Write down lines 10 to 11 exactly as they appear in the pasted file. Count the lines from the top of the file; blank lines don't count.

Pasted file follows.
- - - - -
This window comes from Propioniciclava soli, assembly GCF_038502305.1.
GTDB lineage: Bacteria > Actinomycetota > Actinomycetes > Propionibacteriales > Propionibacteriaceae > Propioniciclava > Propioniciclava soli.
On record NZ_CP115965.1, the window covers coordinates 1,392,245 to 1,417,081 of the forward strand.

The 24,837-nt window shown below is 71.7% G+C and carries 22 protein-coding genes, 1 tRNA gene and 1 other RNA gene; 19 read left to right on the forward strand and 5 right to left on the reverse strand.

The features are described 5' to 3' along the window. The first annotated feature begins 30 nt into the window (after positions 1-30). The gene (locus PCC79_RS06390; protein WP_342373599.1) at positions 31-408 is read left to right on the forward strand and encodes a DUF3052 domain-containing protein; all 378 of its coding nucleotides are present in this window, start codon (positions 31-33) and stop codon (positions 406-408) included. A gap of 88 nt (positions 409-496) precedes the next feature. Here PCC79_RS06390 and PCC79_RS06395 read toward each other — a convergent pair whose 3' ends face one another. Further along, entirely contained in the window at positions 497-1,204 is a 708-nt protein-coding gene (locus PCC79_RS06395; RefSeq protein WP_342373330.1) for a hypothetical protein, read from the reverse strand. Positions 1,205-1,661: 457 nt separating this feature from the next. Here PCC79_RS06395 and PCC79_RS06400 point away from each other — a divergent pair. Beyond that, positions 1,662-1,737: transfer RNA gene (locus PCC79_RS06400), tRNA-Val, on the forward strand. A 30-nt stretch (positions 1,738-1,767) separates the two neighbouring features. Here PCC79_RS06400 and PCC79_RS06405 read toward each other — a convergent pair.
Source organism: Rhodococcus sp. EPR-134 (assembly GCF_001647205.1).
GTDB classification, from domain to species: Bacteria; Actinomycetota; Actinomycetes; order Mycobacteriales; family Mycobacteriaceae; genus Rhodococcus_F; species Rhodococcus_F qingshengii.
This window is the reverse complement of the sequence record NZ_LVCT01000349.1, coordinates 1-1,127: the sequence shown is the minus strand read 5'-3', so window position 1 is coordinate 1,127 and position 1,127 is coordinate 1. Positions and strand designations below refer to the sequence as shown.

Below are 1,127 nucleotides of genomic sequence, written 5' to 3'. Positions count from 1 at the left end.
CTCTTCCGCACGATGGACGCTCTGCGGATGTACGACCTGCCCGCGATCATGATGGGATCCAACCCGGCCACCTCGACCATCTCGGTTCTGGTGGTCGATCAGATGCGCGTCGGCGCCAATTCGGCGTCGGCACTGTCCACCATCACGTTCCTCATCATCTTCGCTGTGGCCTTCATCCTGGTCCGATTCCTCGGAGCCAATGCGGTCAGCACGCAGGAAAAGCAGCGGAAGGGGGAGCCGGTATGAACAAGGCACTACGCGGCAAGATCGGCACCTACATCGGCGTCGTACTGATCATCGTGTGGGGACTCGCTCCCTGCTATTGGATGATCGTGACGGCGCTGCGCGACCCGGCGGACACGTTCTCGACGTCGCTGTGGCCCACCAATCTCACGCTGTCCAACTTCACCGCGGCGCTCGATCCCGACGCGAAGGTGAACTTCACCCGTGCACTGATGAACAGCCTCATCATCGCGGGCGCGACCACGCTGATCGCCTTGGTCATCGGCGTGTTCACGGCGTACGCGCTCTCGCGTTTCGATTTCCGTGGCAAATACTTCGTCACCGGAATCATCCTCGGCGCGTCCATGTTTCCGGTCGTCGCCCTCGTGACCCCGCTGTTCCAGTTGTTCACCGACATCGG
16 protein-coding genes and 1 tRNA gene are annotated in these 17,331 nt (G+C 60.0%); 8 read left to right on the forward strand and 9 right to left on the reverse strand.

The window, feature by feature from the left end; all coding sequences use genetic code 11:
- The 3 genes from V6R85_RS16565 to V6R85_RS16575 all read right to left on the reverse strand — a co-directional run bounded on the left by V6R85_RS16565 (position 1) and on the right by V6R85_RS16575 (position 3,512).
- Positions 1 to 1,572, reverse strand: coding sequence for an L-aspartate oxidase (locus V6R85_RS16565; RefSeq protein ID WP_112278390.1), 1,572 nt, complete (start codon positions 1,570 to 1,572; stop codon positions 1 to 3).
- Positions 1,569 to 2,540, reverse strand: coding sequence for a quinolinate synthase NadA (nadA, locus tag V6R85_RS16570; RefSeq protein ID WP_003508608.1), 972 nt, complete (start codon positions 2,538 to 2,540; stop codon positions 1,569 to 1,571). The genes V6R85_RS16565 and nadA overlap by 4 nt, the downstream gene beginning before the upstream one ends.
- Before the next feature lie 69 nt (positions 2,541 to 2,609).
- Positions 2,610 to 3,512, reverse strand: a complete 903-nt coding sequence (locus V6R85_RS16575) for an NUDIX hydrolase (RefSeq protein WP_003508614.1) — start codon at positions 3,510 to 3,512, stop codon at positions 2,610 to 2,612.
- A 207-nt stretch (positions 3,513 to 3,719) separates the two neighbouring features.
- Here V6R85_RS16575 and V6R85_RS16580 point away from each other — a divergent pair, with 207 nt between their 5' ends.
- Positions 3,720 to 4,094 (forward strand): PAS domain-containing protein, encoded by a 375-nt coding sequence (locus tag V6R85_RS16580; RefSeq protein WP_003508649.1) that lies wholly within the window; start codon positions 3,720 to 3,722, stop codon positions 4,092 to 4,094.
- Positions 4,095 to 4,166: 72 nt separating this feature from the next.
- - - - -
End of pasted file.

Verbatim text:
CTCTTCCGCACGATGGACGCTCTGCGGATGTACGACCTGCCCGCGATCATGATGGGATCCAACCCGGCCACCTCGACCATCTCGGTTCTGGTGGTCGATCAGATGCGCGTCGGCGCCAATTCGGCGTCGGCACTGTCCACCATCACGTTCCTCATCATCTTCGCTGTGGCCTTCATCCTGGTCCGATTCCTCGGAGCCAATGCGGTCAGCACGCAGGAAAAGCAGCGGAAGGGGGAGCCGGTATGAACAAGGCACTACGCGGCAAGATCGGCACCTACATCGGCGTCGTACTGATCATCGTGTGGGGACTCGCTCCCTGCTATTGGATGATCGTGACGGCGCTGCGCGACCCGGCGGACACGTTCTCGACGTCGCTGTGGCCCACCAATCTCACGCTGTCCAACTTCACCGCGGCGCTCGATCCCGACGCGAAGGTGAACTTCACCCGTGCACTGATGAACAGCCTCATCATCGCGGGCGCGACCACGCTGATCGCCTTGGTCATCGGCGTGTTCACGGCGTACGCGCTCTCGCGTTTCGATTTCCGTGGCAAATACTTCGTCACCGGAATCATCCTCGGCGCGTCCATGTTTCCGGTCGTCGCCCTCGTGACCCCGCTGTTCCAGTTGTTCACCGACATCGG
16 protein-coding genes and 1 tRNA gene are annotated in these 17,331 nt (G+C 60.0%); 8 read left to right on the forward strand and 9 right to left on the reverse strand.